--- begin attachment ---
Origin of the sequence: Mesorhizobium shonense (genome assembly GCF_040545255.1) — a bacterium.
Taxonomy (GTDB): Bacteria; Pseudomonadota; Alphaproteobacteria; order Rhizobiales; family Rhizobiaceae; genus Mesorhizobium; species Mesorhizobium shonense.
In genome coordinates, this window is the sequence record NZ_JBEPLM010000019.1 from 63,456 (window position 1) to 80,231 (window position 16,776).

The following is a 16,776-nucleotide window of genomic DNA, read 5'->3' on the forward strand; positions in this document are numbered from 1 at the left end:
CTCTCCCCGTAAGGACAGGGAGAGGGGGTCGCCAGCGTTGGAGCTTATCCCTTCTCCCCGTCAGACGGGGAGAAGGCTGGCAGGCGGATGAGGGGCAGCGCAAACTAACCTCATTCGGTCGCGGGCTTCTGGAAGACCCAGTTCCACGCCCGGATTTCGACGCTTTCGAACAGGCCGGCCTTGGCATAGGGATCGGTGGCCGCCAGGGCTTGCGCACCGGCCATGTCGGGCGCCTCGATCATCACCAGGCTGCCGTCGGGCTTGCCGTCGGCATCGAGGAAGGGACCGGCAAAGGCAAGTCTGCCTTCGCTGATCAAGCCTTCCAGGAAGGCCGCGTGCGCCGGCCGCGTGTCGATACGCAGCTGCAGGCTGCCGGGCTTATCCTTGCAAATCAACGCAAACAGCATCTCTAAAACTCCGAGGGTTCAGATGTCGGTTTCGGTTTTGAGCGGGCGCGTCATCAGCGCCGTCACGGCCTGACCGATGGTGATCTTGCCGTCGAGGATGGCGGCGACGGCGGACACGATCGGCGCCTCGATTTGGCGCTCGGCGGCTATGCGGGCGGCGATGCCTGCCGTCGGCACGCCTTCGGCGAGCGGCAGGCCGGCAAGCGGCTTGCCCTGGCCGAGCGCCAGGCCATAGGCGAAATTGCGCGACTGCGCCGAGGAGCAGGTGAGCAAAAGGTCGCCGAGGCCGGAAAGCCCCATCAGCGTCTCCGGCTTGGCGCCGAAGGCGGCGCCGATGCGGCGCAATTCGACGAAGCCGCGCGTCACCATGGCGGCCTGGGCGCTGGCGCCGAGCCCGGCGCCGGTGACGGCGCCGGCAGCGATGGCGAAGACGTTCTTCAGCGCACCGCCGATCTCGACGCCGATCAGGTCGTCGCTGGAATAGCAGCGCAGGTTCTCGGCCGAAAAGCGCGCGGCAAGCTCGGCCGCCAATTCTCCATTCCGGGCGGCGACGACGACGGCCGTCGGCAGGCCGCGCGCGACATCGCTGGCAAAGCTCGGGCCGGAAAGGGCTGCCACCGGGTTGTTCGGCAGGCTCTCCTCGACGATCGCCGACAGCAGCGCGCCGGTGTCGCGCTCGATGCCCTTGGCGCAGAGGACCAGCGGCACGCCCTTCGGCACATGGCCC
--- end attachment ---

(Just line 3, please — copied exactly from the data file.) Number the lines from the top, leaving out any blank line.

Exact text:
In genome coordinates, this window is the sequence record NZ_JBEPLM010000019.1 from 63,456 (window position 1) to 80,231 (window position 16,776).